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Receiving, Storing and Issuing Control Points

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Karina Aybar

on 27 March 2016

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Transcript of Receiving, Storing and Issuing Control Points

Food Service Sanitation and Safety
Week 6

The Receiving, Storing and Issuing Control Points
The Receiving Control Point
Follows menu planning and purchasing.
Aim: inspect deliveries and decide whether to accept or reject:
Is critical since the food establishment assumes ownership of the products.
Receiving and Inventory
Buy from approved suppliers.
Check quality, cleanliness, and labels very carefully.
T° should be checked (out of the TDZ)
Products priced by weight should be weighed on a accurate scale.
Products purchased on a per-unit basis should be counted before they are accepted.
Sensory tests (appearance, odor, and feel) are useful quality inspections
Receiving and Inventory
Once products accepted -> tag them for inventory control.
E.g: the date of the tag facilitates stock rotation (FIFO).
Storing in the proper order can preserve product quality and food safety:
First: Frozen products (the most perishable items);
Second: Refrigerated meats, fish, poultry, diary.
Last: staple foods and non-food supplies
To minimizes product deterioration, the time between delivery and the storage should be as short as possible for frozen/refrigerated products.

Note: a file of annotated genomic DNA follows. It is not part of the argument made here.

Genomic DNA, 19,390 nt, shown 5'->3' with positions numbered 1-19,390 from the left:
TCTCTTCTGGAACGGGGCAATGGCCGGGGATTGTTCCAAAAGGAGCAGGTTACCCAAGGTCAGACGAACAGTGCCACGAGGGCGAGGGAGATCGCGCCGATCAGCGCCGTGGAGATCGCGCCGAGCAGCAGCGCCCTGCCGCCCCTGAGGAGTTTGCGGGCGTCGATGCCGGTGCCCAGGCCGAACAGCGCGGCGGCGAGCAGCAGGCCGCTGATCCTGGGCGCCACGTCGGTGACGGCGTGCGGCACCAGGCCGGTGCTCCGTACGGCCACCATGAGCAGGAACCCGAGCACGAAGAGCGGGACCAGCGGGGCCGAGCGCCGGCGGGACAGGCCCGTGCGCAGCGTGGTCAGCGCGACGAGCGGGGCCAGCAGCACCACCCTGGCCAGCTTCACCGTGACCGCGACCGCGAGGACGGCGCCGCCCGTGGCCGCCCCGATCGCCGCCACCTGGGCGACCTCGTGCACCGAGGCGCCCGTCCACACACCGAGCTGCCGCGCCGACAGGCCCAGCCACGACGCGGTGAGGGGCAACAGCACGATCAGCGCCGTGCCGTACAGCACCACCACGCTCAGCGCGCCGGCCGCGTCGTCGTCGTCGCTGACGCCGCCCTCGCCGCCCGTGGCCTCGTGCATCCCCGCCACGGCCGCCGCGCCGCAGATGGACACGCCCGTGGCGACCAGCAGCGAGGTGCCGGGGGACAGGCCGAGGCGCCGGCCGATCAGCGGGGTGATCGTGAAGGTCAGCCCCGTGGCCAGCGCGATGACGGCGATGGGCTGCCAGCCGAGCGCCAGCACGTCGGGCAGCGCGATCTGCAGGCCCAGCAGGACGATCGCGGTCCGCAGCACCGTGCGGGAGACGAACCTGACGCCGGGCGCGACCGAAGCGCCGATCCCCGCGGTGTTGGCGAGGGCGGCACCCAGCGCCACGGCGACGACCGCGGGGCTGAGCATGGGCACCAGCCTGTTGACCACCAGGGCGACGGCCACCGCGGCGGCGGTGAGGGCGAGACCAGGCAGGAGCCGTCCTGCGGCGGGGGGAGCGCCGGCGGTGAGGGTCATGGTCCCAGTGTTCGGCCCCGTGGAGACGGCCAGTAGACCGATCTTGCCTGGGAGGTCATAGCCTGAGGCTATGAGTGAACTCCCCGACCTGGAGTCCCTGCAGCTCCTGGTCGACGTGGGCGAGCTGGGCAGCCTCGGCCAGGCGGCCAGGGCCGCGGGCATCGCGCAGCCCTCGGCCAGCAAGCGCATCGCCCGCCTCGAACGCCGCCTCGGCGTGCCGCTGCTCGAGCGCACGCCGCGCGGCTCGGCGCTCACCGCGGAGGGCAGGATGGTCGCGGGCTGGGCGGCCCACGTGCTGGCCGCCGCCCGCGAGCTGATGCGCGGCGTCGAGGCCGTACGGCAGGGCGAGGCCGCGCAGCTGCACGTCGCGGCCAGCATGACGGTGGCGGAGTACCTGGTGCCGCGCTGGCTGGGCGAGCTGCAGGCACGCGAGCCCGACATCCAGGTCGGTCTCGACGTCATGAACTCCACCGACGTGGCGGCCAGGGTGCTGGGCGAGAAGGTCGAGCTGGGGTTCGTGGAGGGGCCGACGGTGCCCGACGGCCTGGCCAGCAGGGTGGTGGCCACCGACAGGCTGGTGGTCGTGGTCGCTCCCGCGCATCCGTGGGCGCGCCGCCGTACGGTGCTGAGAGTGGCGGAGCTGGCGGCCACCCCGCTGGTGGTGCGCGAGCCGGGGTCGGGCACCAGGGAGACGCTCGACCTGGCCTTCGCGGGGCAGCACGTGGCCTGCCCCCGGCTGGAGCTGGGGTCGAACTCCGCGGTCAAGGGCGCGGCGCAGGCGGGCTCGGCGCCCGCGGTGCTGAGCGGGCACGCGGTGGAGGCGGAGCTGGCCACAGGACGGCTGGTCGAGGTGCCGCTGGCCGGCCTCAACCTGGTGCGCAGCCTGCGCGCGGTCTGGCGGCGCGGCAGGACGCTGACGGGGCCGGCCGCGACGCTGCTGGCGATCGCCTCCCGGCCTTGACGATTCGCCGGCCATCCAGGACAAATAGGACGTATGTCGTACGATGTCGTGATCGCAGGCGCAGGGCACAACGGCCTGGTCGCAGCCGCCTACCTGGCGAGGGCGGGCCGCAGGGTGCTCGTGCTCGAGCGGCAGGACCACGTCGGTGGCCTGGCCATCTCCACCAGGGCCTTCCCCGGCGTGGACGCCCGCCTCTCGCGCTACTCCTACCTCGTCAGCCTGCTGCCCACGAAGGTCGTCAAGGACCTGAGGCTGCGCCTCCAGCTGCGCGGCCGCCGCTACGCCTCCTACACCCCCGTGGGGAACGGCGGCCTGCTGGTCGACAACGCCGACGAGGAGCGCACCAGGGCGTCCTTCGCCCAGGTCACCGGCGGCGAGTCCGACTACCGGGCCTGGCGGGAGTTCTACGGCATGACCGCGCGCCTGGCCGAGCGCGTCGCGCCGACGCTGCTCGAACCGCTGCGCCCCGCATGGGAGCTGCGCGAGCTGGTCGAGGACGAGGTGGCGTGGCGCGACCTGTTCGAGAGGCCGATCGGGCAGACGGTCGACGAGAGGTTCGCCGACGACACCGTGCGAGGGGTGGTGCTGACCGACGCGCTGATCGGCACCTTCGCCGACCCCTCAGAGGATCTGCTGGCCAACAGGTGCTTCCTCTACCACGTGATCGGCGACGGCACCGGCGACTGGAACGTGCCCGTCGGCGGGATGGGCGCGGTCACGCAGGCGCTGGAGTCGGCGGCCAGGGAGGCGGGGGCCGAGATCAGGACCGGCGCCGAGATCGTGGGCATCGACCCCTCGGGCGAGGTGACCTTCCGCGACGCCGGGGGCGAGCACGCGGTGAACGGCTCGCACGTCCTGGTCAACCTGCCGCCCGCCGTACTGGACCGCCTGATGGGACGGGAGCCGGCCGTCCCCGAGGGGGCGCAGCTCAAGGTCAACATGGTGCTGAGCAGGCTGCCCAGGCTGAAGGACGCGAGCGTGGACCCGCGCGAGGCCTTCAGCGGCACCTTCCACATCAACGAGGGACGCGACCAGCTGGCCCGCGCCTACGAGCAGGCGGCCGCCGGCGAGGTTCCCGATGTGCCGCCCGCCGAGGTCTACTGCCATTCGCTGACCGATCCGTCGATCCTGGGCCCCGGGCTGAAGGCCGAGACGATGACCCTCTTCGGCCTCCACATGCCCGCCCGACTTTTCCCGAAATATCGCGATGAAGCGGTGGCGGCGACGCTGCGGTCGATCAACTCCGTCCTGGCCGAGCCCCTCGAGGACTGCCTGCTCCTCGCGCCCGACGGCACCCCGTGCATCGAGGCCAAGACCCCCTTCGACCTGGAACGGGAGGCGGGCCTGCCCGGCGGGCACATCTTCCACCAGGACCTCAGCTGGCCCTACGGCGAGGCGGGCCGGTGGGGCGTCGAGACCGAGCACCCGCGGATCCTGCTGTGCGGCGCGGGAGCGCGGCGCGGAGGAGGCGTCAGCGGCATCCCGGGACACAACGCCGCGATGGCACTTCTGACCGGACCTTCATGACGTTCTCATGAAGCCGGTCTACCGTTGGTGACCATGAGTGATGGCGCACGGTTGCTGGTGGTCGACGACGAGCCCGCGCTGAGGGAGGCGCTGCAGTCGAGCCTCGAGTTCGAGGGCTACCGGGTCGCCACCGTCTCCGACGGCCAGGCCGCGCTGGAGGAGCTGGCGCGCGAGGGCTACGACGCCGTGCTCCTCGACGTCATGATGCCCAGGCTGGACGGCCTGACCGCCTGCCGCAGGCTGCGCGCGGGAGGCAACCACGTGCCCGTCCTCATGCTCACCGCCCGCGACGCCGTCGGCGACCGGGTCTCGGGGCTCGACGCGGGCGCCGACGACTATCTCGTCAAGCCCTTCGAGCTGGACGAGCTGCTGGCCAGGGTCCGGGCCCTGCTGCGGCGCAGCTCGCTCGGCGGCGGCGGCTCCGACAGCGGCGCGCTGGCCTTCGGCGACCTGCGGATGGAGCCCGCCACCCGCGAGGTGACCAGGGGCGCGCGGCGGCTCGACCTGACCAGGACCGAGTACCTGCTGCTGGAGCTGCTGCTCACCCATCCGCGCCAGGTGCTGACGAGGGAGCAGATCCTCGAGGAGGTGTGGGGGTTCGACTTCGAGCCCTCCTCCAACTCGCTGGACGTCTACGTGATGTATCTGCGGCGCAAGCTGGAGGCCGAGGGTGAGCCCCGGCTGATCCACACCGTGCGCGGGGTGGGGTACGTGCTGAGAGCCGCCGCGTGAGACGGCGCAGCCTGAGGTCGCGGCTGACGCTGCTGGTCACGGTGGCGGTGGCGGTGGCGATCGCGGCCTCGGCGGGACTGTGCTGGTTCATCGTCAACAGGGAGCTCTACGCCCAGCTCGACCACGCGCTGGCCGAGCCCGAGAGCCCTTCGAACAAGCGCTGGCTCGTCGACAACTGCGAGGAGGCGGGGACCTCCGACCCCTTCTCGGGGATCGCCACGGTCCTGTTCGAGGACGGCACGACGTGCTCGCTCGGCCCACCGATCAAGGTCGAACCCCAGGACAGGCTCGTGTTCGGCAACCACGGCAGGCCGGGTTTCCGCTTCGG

Receiving and People
Amount of people depends on the size of the food service operation.
Basic requirements:
- Good health & personal cleanliness,

- Familiar with the necessary forms, tools and equipment,

- Product knowledge, quality and food safety judgment,

- Ability to coordinate the needs of the operation´s department with the suppliers.
Receiving and Equipment
Transportation equipment help move products rapidly into storage, retaining product safety and quality.

Crates and boxes
Receiving and Equipment
An accurate scale is crucial if products are priced by weight.
Thermometers are also needed for proper receiving.
Thermometers and other food-temperature measuring devices must be calibrated to ensure their accuracy.
The internal T° of refrigerated products -> less than or equal to 41°F ( 5°C), while frozen foods must be at 0°F ( -18°C) or below
Receiving and Facilities
Proper receiving facilities are crucial to maintain food safety, quality, and cost standards.
Receiving facilities: loading dock, back door, and the receiving office.
Inside floors + receiving dock -> free of debris and food particles ->unclean conditions could contaminate food/food containers before storage.
Empty shipping containers/packaging materials should be taken to disposal areas promptly.
Trash containers should be placed in a area that is physically separated from the receiving area
Table space for inspection of deliveries is needed.
The Storing Control Point
Serves to protect the food items until they are used.
- Knowing how items should be stored
- Having the proper facilities and equipment
Storing and Inventory
The larger the inventory, the more difficult to control.
Excessively large inventories -> pilferage and spoilage may increase in direct proportion.
Too small inventories -> frequent stockouts.
Excessive inventory-> more labor to handle products (overstocked storage areas), potential contamination and foodborne illnesses
Aim: avoiding both shortages and overstocking.
A-B-C-D Inventory Classification
The value of food products is critical. On average less than 20% of the inventory items accounts for over 80% of the total value of the food inventory.
The most useful is the A-B-C-D scheme. This technique classifies inventory items according to perishability and co$t per serving.

The operation´s inventory control measures should therefore focus on these high-co$t items.
A-B-C-D Inventory Classification
Class A inventory items are high in both perishability and cost per serving.